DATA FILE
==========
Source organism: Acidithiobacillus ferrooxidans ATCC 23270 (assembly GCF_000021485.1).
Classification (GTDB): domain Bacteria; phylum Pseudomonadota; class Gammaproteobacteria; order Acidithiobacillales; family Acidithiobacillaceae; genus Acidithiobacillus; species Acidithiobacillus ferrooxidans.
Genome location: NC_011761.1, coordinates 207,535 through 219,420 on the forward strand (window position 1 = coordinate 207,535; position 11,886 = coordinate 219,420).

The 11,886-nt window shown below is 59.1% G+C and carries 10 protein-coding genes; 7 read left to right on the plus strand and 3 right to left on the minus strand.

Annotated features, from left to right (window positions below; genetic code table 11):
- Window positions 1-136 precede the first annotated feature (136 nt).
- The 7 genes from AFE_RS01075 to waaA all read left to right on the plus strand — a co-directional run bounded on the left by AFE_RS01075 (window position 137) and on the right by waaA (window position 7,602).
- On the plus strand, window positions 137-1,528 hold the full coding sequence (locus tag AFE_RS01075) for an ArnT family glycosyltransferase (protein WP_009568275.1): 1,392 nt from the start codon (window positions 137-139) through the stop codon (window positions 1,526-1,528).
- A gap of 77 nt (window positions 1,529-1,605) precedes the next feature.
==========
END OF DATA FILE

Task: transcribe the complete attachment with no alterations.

Source organism: Acidithiobacillus ferrooxidans ATCC 23270 (assembly GCF_000021485.1).
Classification (GTDB): domain Bacteria; phylum Pseudomonadota; class Gammaproteobacteria; order Acidithiobacillales; family Acidithiobacillaceae; genus Acidithiobacillus; species Acidithiobacillus ferrooxidans.
Genome location: NC_011761.1, coordinates 207,535 through 219,420 on the forward strand (window position 1 = coordinate 207,535; position 11,886 = coordinate 219,420).

The 11,886-nt window shown below is 59.1% G+C and carries 10 protein-coding genes; 7 read left to right on the plus strand and 3 right to left on the minus strand.

Annotated features, from left to right (window positions below; genetic code table 11):
- Window positions 1-136 precede the first annotated feature (136 nt).
- The 7 genes from AFE_RS01075 to waaA all read left to right on the plus strand — a co-directional run bounded on the left by AFE_RS01075 (window position 137) and on the right by waaA (window position 7,602).
- On the plus strand, window positions 137-1,528 hold the full coding sequence (locus tag AFE_RS01075) for an ArnT family glycosyltransferase (protein WP_009568275.1): 1,392 nt from the start codon (window positions 137-139) through the stop codon (window positions 1,526-1,528).
- A gap of 77 nt (window positions 1,529-1,605) precedes the next feature.